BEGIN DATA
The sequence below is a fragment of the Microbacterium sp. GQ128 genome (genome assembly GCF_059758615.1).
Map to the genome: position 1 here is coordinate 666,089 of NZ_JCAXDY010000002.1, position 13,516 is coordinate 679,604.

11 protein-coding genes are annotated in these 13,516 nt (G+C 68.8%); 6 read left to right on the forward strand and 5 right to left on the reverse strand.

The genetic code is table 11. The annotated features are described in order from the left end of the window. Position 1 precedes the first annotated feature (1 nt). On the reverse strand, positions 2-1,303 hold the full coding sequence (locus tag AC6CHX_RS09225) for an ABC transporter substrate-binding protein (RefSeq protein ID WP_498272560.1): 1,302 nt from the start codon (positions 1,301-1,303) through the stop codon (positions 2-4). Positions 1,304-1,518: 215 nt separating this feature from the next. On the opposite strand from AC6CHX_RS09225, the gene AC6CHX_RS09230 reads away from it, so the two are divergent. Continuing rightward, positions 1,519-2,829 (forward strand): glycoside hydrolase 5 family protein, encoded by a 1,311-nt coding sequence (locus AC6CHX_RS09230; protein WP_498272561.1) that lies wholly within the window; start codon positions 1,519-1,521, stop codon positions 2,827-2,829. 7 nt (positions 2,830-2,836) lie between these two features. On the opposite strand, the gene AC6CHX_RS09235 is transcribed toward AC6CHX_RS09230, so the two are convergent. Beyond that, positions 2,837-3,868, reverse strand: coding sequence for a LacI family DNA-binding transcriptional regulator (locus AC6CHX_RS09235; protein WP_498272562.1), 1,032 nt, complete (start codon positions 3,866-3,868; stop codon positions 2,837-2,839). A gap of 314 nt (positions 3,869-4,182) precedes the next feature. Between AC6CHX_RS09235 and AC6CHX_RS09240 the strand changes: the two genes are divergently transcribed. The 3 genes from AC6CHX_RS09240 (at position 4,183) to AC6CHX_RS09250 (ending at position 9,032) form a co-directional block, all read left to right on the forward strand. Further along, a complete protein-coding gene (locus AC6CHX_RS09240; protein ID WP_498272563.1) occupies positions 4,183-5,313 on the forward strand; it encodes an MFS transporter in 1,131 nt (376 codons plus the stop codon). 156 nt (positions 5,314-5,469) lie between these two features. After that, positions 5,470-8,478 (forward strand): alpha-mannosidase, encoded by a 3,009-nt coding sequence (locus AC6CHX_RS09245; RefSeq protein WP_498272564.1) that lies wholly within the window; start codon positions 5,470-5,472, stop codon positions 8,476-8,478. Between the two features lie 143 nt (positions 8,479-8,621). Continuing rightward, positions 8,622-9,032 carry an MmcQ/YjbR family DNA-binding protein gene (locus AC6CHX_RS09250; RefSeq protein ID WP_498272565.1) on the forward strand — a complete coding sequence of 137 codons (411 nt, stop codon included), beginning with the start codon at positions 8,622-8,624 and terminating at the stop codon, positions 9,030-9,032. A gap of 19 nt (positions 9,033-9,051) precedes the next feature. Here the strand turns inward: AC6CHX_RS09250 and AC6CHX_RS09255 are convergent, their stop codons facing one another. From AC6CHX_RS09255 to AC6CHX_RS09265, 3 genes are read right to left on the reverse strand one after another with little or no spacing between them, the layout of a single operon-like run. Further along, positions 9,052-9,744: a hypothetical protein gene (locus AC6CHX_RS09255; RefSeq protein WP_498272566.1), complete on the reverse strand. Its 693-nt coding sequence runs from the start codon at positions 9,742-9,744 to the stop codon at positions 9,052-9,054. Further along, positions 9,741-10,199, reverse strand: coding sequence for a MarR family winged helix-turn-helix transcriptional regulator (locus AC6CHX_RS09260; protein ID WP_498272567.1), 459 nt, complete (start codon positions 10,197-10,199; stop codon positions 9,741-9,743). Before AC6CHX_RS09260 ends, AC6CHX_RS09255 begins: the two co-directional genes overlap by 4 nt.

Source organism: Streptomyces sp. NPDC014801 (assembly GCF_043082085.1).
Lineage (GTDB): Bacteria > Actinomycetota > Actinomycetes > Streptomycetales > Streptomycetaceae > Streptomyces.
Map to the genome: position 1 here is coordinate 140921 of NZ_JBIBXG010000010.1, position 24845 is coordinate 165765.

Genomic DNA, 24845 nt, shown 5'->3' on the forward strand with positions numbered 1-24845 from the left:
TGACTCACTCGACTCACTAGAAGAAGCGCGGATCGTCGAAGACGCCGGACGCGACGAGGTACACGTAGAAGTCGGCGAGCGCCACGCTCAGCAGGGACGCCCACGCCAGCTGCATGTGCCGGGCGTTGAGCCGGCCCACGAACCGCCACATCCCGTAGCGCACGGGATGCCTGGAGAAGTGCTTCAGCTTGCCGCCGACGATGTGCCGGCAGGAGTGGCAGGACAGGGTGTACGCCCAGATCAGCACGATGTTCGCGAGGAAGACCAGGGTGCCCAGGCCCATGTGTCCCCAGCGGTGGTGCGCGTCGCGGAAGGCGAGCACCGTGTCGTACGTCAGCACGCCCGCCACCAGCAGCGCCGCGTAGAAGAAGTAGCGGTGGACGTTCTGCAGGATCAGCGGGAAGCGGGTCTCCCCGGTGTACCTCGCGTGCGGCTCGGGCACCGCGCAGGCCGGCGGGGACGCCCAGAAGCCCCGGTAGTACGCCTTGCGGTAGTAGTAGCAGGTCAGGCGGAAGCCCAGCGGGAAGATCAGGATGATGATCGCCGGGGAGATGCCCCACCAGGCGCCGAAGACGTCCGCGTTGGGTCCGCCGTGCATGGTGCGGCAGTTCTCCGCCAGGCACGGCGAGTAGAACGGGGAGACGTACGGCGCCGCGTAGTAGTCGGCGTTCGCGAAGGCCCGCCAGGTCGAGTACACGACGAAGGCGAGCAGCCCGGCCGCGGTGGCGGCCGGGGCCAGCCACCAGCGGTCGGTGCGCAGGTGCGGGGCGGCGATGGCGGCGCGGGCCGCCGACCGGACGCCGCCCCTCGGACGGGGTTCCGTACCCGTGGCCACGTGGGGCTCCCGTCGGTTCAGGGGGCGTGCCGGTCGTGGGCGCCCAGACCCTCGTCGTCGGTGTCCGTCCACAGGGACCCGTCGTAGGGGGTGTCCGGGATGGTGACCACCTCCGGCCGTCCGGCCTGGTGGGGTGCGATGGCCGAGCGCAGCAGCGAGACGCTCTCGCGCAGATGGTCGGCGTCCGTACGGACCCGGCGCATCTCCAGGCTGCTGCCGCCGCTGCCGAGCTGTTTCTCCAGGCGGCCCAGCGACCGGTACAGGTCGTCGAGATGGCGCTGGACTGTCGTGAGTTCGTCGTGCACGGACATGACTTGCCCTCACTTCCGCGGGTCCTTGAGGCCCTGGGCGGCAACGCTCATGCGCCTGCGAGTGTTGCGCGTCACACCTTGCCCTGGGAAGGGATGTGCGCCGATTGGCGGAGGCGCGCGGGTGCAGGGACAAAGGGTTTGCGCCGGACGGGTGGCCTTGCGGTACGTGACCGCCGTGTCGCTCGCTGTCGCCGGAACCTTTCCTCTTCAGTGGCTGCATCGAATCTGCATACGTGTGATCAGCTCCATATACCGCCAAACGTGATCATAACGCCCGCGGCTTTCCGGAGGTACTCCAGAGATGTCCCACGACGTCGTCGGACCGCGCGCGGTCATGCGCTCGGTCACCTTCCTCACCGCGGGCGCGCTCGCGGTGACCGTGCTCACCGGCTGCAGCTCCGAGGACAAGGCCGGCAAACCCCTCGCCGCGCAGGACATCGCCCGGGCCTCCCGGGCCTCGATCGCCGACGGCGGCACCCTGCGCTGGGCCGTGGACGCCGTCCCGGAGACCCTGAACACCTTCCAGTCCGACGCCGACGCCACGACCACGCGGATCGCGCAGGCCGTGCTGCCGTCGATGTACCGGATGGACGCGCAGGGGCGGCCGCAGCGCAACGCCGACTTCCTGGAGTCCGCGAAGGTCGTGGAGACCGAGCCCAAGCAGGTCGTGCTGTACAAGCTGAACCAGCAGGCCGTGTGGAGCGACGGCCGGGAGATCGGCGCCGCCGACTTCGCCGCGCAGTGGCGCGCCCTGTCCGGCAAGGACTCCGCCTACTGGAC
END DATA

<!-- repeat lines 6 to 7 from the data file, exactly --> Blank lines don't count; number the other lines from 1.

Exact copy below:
Lineage (GTDB): Bacteria > Actinomycetota > Actinomycetes > Streptomycetales > Streptomycetaceae > Streptomyces.
Map to the genome: position 1 here is coordinate 140921 of NZ_JBIBXG010000010.1, position 24845 is coordinate 165765.